Spotlight Series: Mandy Waite McGill, Scrum Master at Verisk

Mandy Verisk


Explore the inspiring journey of Mandy Waite McGill, Scrum Master at Verisk, as she shares pivotal moments and strategies that led to her leadership role. Discover the roles crucial for success in Agile, the influence of inspirational figures, and her significant accomplishments.

Reflecting on your career trajectory, what pivotal moments or strategies led you to your current leadership position? Was it a result of meticulous planning or a series of opportunities seized along the way?

I’ve always had a very curious mind and have been fortunate that the various businesses I’ve worked for have been incredibly supportive of their current colleagues being trained and promoted into different roles. 


I started my career as an outbound call centre admin, sending jobs to utilities meter readers.  I wanted to know how the system worked, so I moved on to the systems admin team, which led to a role as a first-line support service desk technician, which led to a QA testing role.  At that point, I moved to a new company, which was my introduction to Agile working, specifically Scrum.  This was when I knew I was destined to become a Scrum Master, with the help of some incredibly supportive Agile folks.

As a seasoned professional in your field, what do you consider the cornerstone roles crucial for success, and what prompted your decision to specialize in your current area of expertise?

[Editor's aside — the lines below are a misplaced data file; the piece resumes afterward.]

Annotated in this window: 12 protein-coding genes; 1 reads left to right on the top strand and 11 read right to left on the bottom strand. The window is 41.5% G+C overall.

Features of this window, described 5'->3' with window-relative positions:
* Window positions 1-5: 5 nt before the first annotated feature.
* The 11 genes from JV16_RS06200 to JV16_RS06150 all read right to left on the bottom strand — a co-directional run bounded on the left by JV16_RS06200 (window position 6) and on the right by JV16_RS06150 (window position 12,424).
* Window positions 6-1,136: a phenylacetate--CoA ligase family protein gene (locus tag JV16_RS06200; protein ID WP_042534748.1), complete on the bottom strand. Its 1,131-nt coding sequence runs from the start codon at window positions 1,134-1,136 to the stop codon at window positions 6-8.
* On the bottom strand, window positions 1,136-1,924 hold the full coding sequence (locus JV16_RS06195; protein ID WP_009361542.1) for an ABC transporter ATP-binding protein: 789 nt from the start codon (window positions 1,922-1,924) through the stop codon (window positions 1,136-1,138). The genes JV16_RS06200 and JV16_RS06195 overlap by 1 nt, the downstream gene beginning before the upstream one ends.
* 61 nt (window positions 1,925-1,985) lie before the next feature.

Having used the waterfall development model previously, what stood out to me when I started using Agile was the transparency and collaboration between everyone at every part of the journey .  Communication is the most important thing to get right, and constant feedback helps you to stay on the right track, meaning that the product you request is more likely to be the product that you get at the end. 

Throughout your career, have you drawn inspiration from particular figures in the tech or business realm? How have their principles or achievements influenced your professional journey?

Simon Sinek is a real inspiration to me, notably his leadership style of trust in the team and focus on inspiring rather than micromanaging.  Another inspiration was my line manager at my previous workplace. Her style was to coach rather than tell, and this really helped me to grow as an Agile practitioner and gain confidence in my skillset.

Looking back, what accomplishments stand out to you as the most significant or emblematic of your career thus far?

I think one of my biggest accomplishments has been defeating that little imposter voice in my head telling me that I’m bad at my job and that everyone is laughing at me.  Imposter syndrome held me back for such a long time, but I’ve been very fortunate to have worked with some brilliant and encouraging people who have helped me to have confidence in my skills and to mute the imposter.

Walk us through a typical day in your role. How do you prioritize tasks and manage your time effectively at this stage of your career?

When I first log in for the day, I catch up with my admin tasks before all of the meetings start.  Then I facilitate Daily Scrum meetings for both of my teams, so the Developers can coordinate their day.  Then I’ll meet with my Product Owners to check the health of the backlog and get together with the teams to refine the backlog so they have at least  two sprints worth of ‘Ready’ work, which can be planned into the next sprint (a sprint is an increment of time, usually 2 weeks but between 1-4 weeks in length).